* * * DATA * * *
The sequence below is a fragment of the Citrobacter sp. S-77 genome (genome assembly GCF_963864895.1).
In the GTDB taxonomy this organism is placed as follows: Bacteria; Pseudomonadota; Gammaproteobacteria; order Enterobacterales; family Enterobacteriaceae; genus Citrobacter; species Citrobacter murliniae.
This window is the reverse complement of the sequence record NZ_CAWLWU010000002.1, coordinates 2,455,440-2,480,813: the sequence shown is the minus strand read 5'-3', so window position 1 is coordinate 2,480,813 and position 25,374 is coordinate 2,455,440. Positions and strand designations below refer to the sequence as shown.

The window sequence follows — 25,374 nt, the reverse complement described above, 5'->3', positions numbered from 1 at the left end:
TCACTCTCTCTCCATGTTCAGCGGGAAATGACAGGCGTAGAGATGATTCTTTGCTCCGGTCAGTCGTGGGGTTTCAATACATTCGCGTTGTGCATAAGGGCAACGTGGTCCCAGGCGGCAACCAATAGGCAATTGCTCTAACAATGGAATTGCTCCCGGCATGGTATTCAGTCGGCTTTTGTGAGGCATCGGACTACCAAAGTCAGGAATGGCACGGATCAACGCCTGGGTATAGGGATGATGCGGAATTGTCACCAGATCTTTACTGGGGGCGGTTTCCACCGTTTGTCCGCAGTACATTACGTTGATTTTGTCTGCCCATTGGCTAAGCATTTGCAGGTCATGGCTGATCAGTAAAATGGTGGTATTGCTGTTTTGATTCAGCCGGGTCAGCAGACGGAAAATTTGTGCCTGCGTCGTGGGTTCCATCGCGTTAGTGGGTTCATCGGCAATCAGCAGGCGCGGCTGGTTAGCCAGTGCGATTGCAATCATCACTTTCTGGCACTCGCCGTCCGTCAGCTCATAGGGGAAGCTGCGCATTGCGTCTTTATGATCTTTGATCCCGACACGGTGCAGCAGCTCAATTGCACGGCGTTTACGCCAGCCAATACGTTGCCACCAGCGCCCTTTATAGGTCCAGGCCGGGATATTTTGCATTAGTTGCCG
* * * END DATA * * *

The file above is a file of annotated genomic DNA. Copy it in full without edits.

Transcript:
The sequence below is a fragment of the Citrobacter sp. S-77 genome (genome assembly GCF_963864895.1).
In the GTDB taxonomy this organism is placed as follows: Bacteria; Pseudomonadota; Gammaproteobacteria; order Enterobacterales; family Enterobacteriaceae; genus Citrobacter; species Citrobacter murliniae.
This window is the reverse complement of the sequence record NZ_CAWLWU010000002.1, coordinates 2,455,440-2,480,813: the sequence shown is the minus strand read 5'-3', so window position 1 is coordinate 2,480,813 and position 25,374 is coordinate 2,455,440. Positions and strand designations below refer to the sequence as shown.

The window sequence follows — 25,374 nt, the reverse complement described above, 5'->3', positions numbered from 1 at the left end:
TCACTCTCTCTCCATGTTCAGCGGGAAATGACAGGCGTAGAGATGATTCTTTGCTCCGGTCAGTCGTGGGGTTTCAATACATTCGCGTTGTGCATAAGGGCAACGTGGTCCCAGGCGGCAACCAATAGGCAATTGCTCTAACAATGGAATTGCTCCCGGCATGGTATTCAGTCGGCTTTTGTGAGGCATCGGACTACCAAAGTCAGGAATGGCACGGATCAACGCCTGGGTATAGGGATGATGCGGAATTGTCACCAGATCTTTACTGGGGGCGGTTTCCACCGTTTGTCCGCAGTACATTACGTTGATTTTGTCTGCCCATTGGCTAAGCATTTGCAGGTCATGGCTGATCAGTAAAATGGTGGTATTGCTGTTTTGATTCAGCCGGGTCAGCAGACGGAAAATTTGTGCCTGCGTCGTGGGTTCCATCGCGTTAGTGGGTTCATCGGCAATCAGCAGGCGCGGCTGGTTAGCCAGTGCGATTGCAATCATCACTTTCTGGCACTCGCCGTCCGTCAGCTCATAGGGGAAGCTGCGCATTGCGTCTTTATGATCTTTGATCCCGACACGGTGCAGCAGCTCAATTGCACGGCGTTTACGCCAGCCAATACGTTGCCACCAGCGCCCTTTATAGGTCCAGGCCGGGATATTTTGCATTAGTTGCCG